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Re: Stop Using Perl pt. 2

by Anonymous Monk
on Dec 29, 2015 at 08:20 UTC ( #1151317=note: print w/replies, xml ) Need Help??


in reply to Stop Using Perl pt. 2

Hashes and arrays are considered "secure" (???)

probably thinking of buffer overflows

but it seems like this talk is more productive.

What does that mean "productive"?

You take old information (not news) and use it to for self-promotion and ... inspire comments like

SebastianMisch 6 hours ago Great talk. I had a big laugh. I watched the previous talk and those two talks have definitely taught me to stay as far away from Perl < 6 as possible.? ·

lathiat 5 hours ago I was looking forward to this talk badly after last years, and boy we were in for a treat. This guy is a great presenter, on top of great content. Highly entertaining and informative.?

Productive? Um, yeah, sure

Replies are listed 'Best First'.
Re^2: Stop Using Perl pt. 2
by Anonymous Monk on Dec 29, 2015 at 09:20 UTC

    Netanel Rubin cannot resist embarrasing himself :)

    Published on Dec 28, 2015

    The Perl Jam 2
    The Camel Strikes Back

    tl;dr EXPLOIT ALL THE PERL. AGAIN.

    After last year’s Perl crackdown, I decided I have to take the Perl abuse to the next level. This time I focused on Perl’s core, or more specifically, the referencing mechanism, and shattered the security of most Perl CGI projects in the world.

    With more WATs, more broken concepts, and more wildly popular 0-days, we will finally prove the Perl language is a broken concept, one that stood tall for way too many years.

    Presenting „The Perl Jam: Exploiting a 20 Year-old Vulnerability“ at 31c3 opened a Pandora’s Box full of Perl debates and controversies. Many of these debates originated from the Perl community itself, with unforgiving arguments such as „vulnerabilities are the developer’s fault“, „RTFM“ and „I really hate the Camel abuse in the presentation“ that were mostly directed at me.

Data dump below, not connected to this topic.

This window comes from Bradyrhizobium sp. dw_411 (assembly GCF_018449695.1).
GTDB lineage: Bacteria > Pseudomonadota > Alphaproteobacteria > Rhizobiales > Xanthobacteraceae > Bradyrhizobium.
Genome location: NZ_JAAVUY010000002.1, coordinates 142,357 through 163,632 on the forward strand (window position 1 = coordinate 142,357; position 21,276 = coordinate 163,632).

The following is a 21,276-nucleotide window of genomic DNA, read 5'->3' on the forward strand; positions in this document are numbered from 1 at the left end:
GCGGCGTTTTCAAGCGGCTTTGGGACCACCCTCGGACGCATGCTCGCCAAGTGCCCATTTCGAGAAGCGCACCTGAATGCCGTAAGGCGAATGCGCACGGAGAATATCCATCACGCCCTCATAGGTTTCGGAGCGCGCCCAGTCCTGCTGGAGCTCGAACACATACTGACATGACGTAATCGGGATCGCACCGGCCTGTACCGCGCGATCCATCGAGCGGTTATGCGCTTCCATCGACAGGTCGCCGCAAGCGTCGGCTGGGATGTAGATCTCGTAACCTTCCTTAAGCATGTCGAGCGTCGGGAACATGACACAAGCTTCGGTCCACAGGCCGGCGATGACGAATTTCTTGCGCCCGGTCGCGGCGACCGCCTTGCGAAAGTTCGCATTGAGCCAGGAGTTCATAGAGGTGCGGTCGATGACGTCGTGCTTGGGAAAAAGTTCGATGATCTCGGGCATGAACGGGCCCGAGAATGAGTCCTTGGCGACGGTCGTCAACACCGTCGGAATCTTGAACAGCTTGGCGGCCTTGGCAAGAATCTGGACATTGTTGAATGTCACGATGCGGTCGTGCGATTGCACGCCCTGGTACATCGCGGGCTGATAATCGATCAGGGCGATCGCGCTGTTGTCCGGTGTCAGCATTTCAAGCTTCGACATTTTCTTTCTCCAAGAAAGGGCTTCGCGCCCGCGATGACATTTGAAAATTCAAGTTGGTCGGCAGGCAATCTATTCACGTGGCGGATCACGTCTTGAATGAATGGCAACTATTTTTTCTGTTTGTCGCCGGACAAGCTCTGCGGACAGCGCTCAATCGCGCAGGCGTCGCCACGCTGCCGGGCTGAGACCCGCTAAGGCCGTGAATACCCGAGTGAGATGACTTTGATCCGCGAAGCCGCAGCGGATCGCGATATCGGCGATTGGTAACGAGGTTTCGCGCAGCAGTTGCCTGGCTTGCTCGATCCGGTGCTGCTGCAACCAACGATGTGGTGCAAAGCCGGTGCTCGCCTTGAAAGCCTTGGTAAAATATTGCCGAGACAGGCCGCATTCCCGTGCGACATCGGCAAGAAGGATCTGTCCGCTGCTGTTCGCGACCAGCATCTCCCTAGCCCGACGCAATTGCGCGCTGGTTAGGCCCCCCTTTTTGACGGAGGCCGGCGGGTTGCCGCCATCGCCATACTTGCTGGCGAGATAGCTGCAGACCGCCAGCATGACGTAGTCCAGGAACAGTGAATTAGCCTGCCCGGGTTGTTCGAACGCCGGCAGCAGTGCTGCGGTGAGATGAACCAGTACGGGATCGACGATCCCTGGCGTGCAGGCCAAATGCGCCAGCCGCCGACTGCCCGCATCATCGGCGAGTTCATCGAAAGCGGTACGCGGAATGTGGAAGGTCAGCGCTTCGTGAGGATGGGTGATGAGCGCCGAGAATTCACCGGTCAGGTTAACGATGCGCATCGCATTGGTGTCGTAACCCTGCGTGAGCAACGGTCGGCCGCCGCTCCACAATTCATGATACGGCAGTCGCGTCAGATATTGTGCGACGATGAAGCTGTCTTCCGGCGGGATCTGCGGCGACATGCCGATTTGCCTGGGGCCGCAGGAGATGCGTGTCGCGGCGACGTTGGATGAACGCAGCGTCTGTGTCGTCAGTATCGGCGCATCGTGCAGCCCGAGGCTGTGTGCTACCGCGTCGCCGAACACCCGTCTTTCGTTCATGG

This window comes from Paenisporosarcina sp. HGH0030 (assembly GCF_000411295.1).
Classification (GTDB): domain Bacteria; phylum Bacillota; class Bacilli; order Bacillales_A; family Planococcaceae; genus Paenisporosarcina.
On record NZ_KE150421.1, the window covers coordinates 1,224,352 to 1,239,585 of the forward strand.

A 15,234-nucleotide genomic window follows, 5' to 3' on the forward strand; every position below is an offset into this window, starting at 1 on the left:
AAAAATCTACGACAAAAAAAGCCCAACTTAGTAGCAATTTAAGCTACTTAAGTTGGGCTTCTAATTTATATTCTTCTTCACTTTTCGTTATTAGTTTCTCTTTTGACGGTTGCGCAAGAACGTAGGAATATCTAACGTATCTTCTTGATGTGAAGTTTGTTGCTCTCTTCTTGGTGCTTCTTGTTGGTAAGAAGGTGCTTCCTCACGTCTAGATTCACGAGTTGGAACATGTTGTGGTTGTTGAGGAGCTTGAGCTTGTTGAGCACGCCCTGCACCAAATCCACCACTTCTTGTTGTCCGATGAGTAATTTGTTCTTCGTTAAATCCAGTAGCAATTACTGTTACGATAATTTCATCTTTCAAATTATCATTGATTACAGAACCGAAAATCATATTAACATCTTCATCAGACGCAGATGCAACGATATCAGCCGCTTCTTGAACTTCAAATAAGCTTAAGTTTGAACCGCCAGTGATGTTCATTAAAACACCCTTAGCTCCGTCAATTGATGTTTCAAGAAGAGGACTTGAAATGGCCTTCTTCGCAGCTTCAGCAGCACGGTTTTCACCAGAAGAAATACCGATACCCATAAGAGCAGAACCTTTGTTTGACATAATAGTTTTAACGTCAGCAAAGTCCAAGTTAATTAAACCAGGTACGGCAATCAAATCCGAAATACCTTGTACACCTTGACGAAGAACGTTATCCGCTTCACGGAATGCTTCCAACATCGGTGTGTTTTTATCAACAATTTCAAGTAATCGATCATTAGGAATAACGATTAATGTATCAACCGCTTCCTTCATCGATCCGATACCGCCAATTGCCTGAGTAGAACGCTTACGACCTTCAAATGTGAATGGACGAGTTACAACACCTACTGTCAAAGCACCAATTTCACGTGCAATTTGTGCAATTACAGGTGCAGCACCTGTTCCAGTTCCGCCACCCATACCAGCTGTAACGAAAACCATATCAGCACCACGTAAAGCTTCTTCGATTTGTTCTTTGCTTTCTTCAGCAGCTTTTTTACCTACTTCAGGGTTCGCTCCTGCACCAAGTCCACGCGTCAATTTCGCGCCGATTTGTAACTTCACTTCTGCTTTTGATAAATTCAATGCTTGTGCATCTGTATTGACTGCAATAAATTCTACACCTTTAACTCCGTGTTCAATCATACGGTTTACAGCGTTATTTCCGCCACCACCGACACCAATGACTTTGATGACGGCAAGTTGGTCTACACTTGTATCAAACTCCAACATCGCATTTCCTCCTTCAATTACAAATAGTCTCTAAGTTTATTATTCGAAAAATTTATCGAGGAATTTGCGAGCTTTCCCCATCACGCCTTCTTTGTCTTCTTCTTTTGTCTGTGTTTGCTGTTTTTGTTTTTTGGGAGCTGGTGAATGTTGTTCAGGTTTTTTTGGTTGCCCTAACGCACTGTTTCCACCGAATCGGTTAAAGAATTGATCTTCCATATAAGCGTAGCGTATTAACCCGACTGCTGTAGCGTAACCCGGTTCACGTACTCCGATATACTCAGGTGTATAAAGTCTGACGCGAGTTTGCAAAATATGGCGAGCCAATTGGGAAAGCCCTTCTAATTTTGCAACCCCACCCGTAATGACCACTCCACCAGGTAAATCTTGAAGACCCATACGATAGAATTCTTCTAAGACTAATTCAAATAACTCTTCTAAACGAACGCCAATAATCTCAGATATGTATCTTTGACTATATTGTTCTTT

This is why I’m proud to say that this year I finally got the message: Finding vulnerabilities in core modules is not enough. I need to prove there are problems in the most fundamental aspects of the Perl language, or the Perl community will keep ignoring the language many issues.

    So I did, and we are going to analyze it in a presentation filled with lolz, WATs, and 0-days, so maybe this time something will change.

    Join me for a journey in which we will delve into more 0-days in Bugzilla, an RCE on everyone who follows CGI.pm documentation, and precious WTF moments with basically any other CGI module in the world, including (but not limited to) Mojolicious, Catalyst and PSGI, affecting almost every Perl based CGI application in existence.

    I hope this talk will finally prove that developers are NOT the fault here, it’s the LANGUAGE, and its anti-intuitive, fail-prone ‚TMTOWTDI‘ syntax. btw, maybe it’s time to check your $$references ;)

    ──────────
    ➤Speaker: Netanel Rubin
    ➤EventID: 7130
    ➤Event: 32th Chaos Communication Congress 32c3 of the Chaos Computer Club CCC
    ➤Location: Congress Centrum Hamburg (CCH); Am Dammtor; Marseiller Straße; 20355 Hamburg; Germany
    ➤Language: english
    ➤Begin: Mon, 12/28/2015 20:30:00 +01:00

      ..embarrasing himself

      It is arrived the time to make English a better language? In Castellano there is a precious concept: vergüenza ajena
      Deutsch altready upgraded with the fremdschämen neologism.

      I dont think 'embarassing himself' it's enough: can other's shamefulness rend better the concept?

      L*


      There are no rules, there are no thumbs..
      Reinvent the wheel, then learn The Wheel; may be one day you reinvent one of THE WHEELS.
        huh? can you translate whatever you're saying in simple english?
Re^2: Stop Using Perl pt. 2
by Anonymous Monk on Dec 29, 2015 at 09:07 UTC
Re^2: Stop Using Perl pt. 2
by sushi (Initiate) on Dec 29, 2015 at 14:21 UTC

    Actually, by "hashes and arrays are considered secure", he meant that Perl developers do not consider hashes, arrays, or elements of either to be controlled by user input - not requiring sanitation.

    By 'productive' I meant that he actually found some serious gotcha's rather than complaining about basic language features. Like, I had no idea about <$file> when $file is actually ARGV or whatever he went on about.

      Even if you use the relatively safe three-argument version of open, you need to sanitize the user input. Ideally, you would never use user input to open a file or pass user input to an operating system function, which is where open basically ends up at. If you open files from user input and don't use three-argument open, you get what you deserve. This is documented in I/O Operators, but maybe not in such direct words.

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